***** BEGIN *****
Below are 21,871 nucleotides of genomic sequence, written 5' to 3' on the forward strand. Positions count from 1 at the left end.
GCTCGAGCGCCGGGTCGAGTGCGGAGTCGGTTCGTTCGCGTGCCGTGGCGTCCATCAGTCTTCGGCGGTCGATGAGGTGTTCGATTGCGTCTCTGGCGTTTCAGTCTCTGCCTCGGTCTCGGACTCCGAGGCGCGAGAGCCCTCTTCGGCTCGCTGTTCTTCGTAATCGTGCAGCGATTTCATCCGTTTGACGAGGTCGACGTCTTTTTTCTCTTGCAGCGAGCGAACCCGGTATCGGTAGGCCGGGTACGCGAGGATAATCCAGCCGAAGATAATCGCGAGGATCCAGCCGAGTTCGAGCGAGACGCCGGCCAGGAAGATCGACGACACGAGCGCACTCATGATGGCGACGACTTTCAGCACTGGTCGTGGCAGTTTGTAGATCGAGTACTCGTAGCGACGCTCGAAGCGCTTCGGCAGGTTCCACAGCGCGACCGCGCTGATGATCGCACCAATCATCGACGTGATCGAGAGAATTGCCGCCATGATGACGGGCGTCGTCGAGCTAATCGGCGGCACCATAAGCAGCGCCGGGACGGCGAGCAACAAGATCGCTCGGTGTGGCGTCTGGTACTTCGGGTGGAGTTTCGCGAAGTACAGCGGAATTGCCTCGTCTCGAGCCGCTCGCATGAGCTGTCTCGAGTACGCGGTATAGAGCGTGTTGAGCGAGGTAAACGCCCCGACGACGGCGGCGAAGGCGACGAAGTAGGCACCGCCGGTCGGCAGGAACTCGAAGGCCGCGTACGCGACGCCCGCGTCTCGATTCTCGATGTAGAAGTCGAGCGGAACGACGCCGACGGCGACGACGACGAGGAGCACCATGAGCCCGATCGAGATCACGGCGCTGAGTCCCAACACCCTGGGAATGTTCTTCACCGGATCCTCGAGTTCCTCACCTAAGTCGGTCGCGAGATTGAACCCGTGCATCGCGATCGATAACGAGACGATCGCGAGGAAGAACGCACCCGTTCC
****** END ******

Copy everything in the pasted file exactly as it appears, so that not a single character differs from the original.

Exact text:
Below are 21,871 nucleotides of genomic sequence, written 5' to 3' on the forward strand. Positions count from 1 at the left end.
GCTCGAGCGCCGGGTCGAGTGCGGAGTCGGTTCGTTCGCGTGCCGTGGCGTCCATCAGTCTTCGGCGGTCGATGAGGTGTTCGATTGCGTCTCTGGCGTTTCAGTCTCTGCCTCGGTCTCGGACTCCGAGGCGCGAGAGCCCTCTTCGGCTCGCTGTTCTTCGTAATCGTGCAGCGATTTCATCCGTTTGACGAGGTCGACGTCTTTTTTCTCTTGCAGCGAGCGAACCCGGTATCGGTAGGCCGGGTACGCGAGGATAATCCAGCCGAAGATAATCGCGAGGATCCAGCCGAGTTCGAGCGAGACGCCGGCCAGGAAGATCGACGACACGAGCGCACTCATGATGGCGACGACTTTCAGCACTGGTCGTGGCAGTTTGTAGATCGAGTACTCGTAGCGACGCTCGAAGCGCTTCGGCAGGTTCCACAGCGCGACCGCGCTGATGATCGCACCAATCATCGACGTGATCGAGAGAATTGCCGCCATGATGACGGGCGTCGTCGAGCTAATCGGCGGCACCATAAGCAGCGCCGGGACGGCGAGCAACAAGATCGCTCGGTGTGGCGTCTGGTACTTCGGGTGGAGTTTCGCGAAGTACAGCGGAATTGCCTCGTCTCGAGCCGCTCGCATGAGCTGTCTCGAGTACGCGGTATAGAGCGTGTTGAGCGAGGTAAACGCCCCGACGACGGCGGCGAAGGCGACGAAGTAGGCACCGCCGGTCGGCAGGAACTCGAAGGCCGCGTACGCGACGCCCGCGTCTCGATTCTCGATGTAGAAGTCGAGCGGAACGACGCCGACGGCGACGACGACGAGGAGCACCATGAGCCCGATCGAGATCACGGCGCTGAGTCCCAACACCCTGGGAATGTTCTTCACCGGATCCTCGAGTTCCTCACCTAAGTCGGTCGCGAGATTGAACCCGTGCATCGCGATCGATAACGAGACGATCGCGAGGAAGAACGCACCCGTTCC